Feb 4 19:23:23 bsd sudo: jerry : TTY=pts/0 ; PWD=/usr/home/jerry ; USER=root ; COMMAND=/bin/ps -x
Feb 4 19:23:34 bsd sudo: jerry : TTY=pts/0 ; PWD=/usr/home/jerry ; USER=root ; COMMAND=/usr/bin/vi /etc/passwd
Feb 4 19:23:59 bsd sudo: jerry : TTY=pts/0 ; PWD=/usr/home/jerry ; USER=root ; COMMAND=/usr/bin/tail -100 /var/log/messages
We can see pretty clearly all the actions I took above: the user “jerry” performed a number of actions, including one that is potentially concerning: vi /etc/passwd. The action on /etc/passwd requires some investigation.
First, we need to be sure that an administrator can’t cover his tracks by deleting logs. This is best accomplished by streaming the logs to a hardened syslog server, where the administrator doesn’t have the ability to delete logs. Read more…
Monitoring the activities of privileged users or server administrators is becoming a common requirement in many organizations for a few reasons:
- Compliance with legal or regulatory requirements, such as PCI, HIPAA, etc
- Performing outsourcing services to clients who require controls to prevent the service provider’s employees from causing harm to the client.
- A recent experience where a trusted employee performed some malicious action
In this realm of managing administrators, there are two primary objectives:
- Individual accountability
- Proactive monitoring of actions taken
Many administrators have the opinion that once you allow a person to act as root, all bets are off. That is true to a large extent, and will require a fundamental change in thinking for some. Controls need to be implemented to manage the actions of these privileged users in a manner that is commensurate with the risk of the system(s), applications and data being managed. Read more…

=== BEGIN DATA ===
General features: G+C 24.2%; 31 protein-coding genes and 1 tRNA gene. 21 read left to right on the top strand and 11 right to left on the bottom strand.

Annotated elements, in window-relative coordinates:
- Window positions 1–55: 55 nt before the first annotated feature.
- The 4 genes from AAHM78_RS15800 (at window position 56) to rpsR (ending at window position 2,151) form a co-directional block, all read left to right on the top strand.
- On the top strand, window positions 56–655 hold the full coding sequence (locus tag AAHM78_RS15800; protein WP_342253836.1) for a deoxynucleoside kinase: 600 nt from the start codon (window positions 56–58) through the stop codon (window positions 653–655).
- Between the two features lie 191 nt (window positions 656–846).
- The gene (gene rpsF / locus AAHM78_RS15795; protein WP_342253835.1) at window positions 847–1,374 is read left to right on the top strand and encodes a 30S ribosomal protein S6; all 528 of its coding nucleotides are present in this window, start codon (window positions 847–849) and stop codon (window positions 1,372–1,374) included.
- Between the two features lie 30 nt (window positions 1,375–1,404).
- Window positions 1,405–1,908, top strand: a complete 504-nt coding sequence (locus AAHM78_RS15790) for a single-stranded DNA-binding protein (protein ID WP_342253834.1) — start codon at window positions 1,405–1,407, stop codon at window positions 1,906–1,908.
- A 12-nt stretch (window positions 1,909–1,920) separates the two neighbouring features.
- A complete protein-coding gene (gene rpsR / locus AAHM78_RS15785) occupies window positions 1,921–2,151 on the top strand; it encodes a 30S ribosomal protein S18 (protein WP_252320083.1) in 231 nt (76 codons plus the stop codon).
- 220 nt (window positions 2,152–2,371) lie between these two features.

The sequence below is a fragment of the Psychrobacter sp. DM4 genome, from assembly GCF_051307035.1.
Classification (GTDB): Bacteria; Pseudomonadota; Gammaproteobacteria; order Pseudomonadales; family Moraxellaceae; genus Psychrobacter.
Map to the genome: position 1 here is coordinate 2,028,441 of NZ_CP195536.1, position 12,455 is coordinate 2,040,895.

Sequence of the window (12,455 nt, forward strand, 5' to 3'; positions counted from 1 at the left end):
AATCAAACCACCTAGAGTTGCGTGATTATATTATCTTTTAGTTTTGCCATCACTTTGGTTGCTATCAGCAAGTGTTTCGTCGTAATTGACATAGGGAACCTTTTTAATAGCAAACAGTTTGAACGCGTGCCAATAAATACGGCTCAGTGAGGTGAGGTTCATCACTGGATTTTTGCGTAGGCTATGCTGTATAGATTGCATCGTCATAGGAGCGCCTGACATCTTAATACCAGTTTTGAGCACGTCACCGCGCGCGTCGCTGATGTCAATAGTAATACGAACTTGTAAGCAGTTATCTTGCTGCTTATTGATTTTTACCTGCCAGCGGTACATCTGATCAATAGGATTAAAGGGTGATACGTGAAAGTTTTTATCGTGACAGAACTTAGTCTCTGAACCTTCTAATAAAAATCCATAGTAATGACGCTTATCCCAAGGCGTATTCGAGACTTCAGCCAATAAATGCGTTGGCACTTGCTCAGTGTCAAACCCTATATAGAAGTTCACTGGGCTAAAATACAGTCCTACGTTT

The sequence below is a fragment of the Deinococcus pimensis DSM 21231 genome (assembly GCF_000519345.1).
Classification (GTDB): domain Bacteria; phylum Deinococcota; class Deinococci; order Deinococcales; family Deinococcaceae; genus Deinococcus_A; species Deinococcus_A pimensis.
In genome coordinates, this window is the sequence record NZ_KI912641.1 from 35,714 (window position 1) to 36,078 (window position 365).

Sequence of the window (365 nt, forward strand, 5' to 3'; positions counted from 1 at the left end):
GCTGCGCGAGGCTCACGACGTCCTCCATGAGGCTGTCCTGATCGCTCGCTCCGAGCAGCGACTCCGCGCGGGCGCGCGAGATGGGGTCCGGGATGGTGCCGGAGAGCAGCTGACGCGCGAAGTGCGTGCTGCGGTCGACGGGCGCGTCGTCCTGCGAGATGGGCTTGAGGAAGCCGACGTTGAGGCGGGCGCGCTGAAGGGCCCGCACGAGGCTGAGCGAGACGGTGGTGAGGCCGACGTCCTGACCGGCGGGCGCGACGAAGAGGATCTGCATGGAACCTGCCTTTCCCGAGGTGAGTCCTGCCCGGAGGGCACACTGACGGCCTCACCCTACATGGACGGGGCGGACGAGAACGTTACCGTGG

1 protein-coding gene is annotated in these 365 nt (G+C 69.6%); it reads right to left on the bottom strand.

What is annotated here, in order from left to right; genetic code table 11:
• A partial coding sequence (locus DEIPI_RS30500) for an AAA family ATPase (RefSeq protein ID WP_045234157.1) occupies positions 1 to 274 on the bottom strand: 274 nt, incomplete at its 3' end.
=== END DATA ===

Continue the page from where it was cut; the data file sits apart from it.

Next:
In a previous post, I wrote about the general use of syslog logs as a method of ensuring compliance with policy. This is a specific example of how one might use syslog to do that.
As IT operations mature, particularly in regulated environments, it is not uncommon for an organization’s security policy to require controls on the use of privileged ID’s. Specifically, the use of the “root” or “administrator” account does not provide individual accountability. A policy requirement might be to require the use of sudo or equivalent technology to allow administrators to perform their jobs without losing individual accountability.
But how can you show that the policy is effective? Analyzing syslog logs are a good way. If it is a policy exception that an administrator would log into a server with “root”, then you simply have look for cases of that occurring. An ssh root login on FreeBSD looks like this:
Aug 7 17:22:00 www2 sshd: Accepted keyboard-interactive/pam for root from 127.0.0.1 port 50496 ssh2